Final Thoughts

Final Thoughts

Written by Ethan Bernard

Some of you may remember when the year “2000” seemed like the distant future. That year we luckily escaped the perils of Y2K unscathed. My dad had a business selling used electrical equipment, and generators had been a hot commodity. A lot of panicking all over how computers recorded the date. The future arrived, and things carried on, as they do.

After this year’s Steel Summit, I came away with a similar feeling. Nothing to do with prepping for a calamity. Rather, formerly far-away target dates of “2030” or “2050” and words like “carbon neutral” seem like they’re very much a part of the here and now. Behind some of today’s headlines, those bigger issues are making themselves known.

For example, as the US and EU try to hammer out their “global arrangement on sustainable steel and aluminum” by October, wide disagreements exist. The Trade Panel: The Effects of Decarbonization on Trade Policies highlighted that. But everyone knows some kind of framework will be put in place that could have large implications for the steel industry and for how global trade is conducted. There is only so much room to kick the can. And, relevant to sustainability, that can better be recyclable.

Also, we’ve spent a lot of time talking about a possible United Auto Workers (UAW) union strike. The contract is set to expire in only two weeks and tensions are running high. We’ve also mentioned that there was a short strike in 2019. Well, the year 2019 seems almost like another millennium, before a pandemic, supply-chain issues, the war in Ukraine, etc.

One of the UAW’s concerns is the transition to EVs. No one knows exactly how that’s going to play out; it’s uncharted territory. The internal combustion engine and Detroit have been synonymous. But how the landscape will look and be carved out remain question marks. Of course, getting the electric grid in shape to meet the demand of EVs is a whole debate in itself.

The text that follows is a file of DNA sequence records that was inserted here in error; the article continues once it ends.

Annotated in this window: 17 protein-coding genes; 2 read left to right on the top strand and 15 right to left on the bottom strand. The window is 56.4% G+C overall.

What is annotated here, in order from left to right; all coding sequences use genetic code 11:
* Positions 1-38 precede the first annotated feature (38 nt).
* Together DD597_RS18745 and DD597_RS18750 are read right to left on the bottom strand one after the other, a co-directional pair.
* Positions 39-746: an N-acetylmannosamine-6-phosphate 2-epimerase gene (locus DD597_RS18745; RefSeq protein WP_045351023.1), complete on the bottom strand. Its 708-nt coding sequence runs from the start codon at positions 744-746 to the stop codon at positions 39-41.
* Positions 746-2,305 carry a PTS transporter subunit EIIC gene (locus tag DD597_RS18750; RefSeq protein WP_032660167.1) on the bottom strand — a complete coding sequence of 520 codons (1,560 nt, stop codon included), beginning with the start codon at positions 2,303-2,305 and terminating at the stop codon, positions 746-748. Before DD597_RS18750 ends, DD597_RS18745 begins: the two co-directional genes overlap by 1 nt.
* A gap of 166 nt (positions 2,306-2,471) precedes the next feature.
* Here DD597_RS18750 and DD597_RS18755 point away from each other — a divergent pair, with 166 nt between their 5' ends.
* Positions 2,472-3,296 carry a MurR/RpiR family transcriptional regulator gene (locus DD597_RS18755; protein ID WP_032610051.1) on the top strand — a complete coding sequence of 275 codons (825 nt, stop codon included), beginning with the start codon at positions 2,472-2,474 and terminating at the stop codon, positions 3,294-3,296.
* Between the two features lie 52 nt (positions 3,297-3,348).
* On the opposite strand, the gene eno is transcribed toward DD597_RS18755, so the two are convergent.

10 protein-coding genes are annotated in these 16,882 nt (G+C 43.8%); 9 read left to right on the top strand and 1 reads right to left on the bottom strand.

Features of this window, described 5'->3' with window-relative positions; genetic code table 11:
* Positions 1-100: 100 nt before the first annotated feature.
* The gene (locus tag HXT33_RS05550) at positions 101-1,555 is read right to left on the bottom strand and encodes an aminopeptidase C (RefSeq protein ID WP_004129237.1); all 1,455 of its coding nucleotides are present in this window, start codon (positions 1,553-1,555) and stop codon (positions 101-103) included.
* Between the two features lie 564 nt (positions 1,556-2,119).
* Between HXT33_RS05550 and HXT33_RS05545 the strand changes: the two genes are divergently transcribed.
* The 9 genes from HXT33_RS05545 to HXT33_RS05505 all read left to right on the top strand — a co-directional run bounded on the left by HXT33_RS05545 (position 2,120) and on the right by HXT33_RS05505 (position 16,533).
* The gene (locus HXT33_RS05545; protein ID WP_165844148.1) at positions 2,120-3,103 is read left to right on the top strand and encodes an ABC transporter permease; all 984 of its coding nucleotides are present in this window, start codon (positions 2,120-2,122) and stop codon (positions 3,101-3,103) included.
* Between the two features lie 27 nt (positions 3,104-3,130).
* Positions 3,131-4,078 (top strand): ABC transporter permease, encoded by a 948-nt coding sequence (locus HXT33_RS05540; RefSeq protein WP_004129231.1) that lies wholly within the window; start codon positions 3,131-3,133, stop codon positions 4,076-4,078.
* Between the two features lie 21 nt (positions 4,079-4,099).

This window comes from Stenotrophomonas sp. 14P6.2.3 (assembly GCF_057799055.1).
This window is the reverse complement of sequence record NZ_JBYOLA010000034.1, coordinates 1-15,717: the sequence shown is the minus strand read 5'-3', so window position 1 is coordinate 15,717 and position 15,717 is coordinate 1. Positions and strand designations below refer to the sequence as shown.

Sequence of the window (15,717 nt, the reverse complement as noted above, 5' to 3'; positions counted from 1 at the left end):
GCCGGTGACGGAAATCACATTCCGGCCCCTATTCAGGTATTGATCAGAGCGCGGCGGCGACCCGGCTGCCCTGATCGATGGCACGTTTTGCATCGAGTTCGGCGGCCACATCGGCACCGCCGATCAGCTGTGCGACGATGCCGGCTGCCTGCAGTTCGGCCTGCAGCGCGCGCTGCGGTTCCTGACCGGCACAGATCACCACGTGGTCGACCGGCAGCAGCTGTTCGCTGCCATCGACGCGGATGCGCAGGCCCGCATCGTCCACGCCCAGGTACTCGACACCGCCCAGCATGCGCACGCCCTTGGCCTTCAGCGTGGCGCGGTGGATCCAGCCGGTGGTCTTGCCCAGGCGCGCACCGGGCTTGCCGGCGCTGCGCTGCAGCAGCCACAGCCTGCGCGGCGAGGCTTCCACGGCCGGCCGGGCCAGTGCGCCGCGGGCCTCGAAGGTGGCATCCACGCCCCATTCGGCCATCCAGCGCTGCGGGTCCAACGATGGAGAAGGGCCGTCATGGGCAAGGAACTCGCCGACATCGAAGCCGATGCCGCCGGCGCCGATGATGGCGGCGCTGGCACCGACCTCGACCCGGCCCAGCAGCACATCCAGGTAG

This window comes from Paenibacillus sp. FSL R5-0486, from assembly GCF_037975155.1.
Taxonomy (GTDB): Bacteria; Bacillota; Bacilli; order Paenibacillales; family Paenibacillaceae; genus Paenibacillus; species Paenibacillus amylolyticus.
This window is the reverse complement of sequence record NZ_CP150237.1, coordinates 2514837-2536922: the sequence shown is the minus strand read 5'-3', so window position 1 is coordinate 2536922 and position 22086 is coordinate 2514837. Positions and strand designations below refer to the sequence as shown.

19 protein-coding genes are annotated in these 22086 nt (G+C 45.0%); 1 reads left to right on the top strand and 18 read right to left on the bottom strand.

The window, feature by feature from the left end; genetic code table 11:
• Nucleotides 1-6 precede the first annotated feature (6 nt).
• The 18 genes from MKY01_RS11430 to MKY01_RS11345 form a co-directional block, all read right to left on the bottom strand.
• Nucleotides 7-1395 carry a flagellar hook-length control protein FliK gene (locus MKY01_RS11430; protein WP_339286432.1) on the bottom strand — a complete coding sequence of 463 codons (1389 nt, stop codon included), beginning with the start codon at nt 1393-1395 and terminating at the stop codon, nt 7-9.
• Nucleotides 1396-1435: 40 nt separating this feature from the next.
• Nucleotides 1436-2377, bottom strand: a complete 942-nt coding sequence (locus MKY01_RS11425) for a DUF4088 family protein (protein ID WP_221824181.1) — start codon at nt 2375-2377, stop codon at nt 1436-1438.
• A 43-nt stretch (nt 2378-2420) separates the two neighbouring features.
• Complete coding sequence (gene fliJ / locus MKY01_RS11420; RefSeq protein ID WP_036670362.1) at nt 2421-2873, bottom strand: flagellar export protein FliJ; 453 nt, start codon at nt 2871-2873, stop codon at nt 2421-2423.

Union workers recently ratified an interim labor agreement at battery cell maker Ultium Cells in Lordstown, Ohio.

This highlights UAW’s fight for workers at these plants.

“We will keep fighting at Ultium and all EV plants to win the same strong pay and safety standards that generations of autoworkers have won at GM, Ford, and Stellantis,” Shawn Fain, UAW president, said in a statement.

In his presentation on the Steel Price Forecasts: Boom or Bust in 2024? panel at Steel Summit, John Anton, director at S&P Global Market Intelligence, said, though, an EV is a “rather simple piece of machinery.“ He compared this with the constellation of parts needed to build an internal combustion engine. Then he looked back at the advent of the automobile and the creative destruction resulting from the transition. Finally, he made an analogy to what’s happening now.

“If you’re making a buggy whip, you better find a new job,” he said.  

Another thing that came around about that time of that auto transition is U.S. Steel itself, founded in 1901. Its Big River Steel mill in Osceola, Ark., is definitely cutting-edge and forward looking. The question is: Will someone else own it come a year from now?

We were lucky to have U.S. Steel as one of the sponsors of our conference. Their logo was projected onto both sides of the wall of the main auditorium. Normally, I wouldn’t have thought much about it. But I took a handy piece of technology from my pocket and snapped a pic. Just wanted to have it. Sometimes the future can arrive pretty fast.

Ethan Bernard

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